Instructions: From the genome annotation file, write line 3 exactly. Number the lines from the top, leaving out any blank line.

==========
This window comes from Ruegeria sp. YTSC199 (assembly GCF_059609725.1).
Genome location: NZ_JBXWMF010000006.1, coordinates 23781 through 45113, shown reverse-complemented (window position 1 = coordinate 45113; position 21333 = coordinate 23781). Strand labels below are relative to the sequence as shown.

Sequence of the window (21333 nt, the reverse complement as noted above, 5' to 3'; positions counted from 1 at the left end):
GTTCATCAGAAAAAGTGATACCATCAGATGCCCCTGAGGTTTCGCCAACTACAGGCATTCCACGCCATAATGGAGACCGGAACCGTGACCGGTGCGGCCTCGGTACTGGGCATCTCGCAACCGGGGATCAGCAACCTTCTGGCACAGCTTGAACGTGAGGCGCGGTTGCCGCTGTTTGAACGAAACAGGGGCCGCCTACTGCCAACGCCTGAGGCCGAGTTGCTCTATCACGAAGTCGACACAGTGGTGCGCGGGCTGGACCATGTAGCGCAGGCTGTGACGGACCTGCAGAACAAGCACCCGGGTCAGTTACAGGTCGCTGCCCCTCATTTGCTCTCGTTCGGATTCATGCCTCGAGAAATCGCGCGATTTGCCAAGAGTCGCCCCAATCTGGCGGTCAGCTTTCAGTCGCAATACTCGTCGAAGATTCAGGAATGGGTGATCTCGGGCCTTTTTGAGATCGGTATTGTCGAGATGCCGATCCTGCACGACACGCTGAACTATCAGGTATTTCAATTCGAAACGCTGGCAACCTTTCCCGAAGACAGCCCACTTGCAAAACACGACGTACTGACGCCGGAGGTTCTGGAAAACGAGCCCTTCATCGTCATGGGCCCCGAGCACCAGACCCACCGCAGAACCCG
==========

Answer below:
Sequence of the window (21333 nt, the reverse complement as noted above, 5' to 3'; positions counted from 1 at the left end):